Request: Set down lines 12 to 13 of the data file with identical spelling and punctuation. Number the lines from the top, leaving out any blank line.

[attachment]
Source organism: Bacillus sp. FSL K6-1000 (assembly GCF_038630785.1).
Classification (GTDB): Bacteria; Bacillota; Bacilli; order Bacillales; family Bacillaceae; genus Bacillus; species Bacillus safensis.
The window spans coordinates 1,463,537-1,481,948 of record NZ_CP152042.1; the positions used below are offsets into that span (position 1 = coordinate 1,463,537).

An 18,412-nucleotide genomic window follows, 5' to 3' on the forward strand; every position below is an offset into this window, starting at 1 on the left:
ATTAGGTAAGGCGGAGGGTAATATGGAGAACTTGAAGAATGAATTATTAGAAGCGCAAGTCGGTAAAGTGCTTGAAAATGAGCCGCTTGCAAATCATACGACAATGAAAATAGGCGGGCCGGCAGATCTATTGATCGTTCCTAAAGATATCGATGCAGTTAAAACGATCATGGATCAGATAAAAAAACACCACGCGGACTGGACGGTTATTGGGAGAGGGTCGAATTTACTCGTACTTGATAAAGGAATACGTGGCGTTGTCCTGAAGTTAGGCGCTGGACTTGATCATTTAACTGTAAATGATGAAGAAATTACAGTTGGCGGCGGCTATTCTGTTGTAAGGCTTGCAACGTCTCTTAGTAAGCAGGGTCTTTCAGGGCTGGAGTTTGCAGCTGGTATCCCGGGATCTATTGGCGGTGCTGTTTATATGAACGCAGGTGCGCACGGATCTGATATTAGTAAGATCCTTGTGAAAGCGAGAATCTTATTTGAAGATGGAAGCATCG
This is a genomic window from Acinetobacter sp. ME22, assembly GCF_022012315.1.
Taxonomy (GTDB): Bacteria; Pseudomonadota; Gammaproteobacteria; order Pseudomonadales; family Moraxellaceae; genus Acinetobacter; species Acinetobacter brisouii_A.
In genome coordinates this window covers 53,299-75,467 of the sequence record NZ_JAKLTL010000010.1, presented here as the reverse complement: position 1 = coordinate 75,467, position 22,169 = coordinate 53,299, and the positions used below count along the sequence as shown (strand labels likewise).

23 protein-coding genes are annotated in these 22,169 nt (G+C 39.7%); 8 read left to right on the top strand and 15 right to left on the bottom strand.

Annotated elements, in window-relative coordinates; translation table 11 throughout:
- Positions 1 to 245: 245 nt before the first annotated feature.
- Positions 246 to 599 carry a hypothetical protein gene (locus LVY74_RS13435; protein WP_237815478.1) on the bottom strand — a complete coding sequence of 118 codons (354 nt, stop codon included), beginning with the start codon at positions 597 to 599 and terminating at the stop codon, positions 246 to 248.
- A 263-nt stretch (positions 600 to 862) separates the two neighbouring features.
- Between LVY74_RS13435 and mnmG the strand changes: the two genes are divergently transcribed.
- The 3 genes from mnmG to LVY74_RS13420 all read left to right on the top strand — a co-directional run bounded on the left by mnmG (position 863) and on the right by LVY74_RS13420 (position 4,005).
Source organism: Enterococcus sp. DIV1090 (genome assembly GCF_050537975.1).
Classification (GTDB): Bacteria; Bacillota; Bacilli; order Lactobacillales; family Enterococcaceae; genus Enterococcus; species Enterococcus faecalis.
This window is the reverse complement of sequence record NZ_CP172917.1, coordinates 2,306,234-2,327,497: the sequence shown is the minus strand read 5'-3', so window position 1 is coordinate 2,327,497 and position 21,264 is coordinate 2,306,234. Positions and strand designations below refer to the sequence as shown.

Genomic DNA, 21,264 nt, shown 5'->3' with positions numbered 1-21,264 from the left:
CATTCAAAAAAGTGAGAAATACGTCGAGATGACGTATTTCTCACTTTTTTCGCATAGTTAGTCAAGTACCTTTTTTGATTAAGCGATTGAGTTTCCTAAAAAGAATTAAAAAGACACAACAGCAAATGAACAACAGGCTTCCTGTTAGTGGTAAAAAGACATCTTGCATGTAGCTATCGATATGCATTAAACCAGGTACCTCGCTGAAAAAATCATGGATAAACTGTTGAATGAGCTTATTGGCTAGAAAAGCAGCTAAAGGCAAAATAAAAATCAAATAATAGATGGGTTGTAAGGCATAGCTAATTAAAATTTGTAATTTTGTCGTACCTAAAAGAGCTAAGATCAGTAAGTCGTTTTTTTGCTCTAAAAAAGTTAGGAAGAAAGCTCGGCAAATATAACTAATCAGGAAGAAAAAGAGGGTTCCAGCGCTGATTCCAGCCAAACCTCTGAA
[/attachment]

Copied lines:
- Positions 246 to 599 carry a hypothetical protein gene (locus LVY74_RS13435; protein WP_237815478.1) on the bottom strand — a complete coding sequence of 118 codons (354 nt, stop codon included), beginning with the start codon at positions 597 to 599 and terminating at the stop codon, positions 246 to 248.
- A 263-nt stretch (positions 600 to 862) separates the two neighbouring features.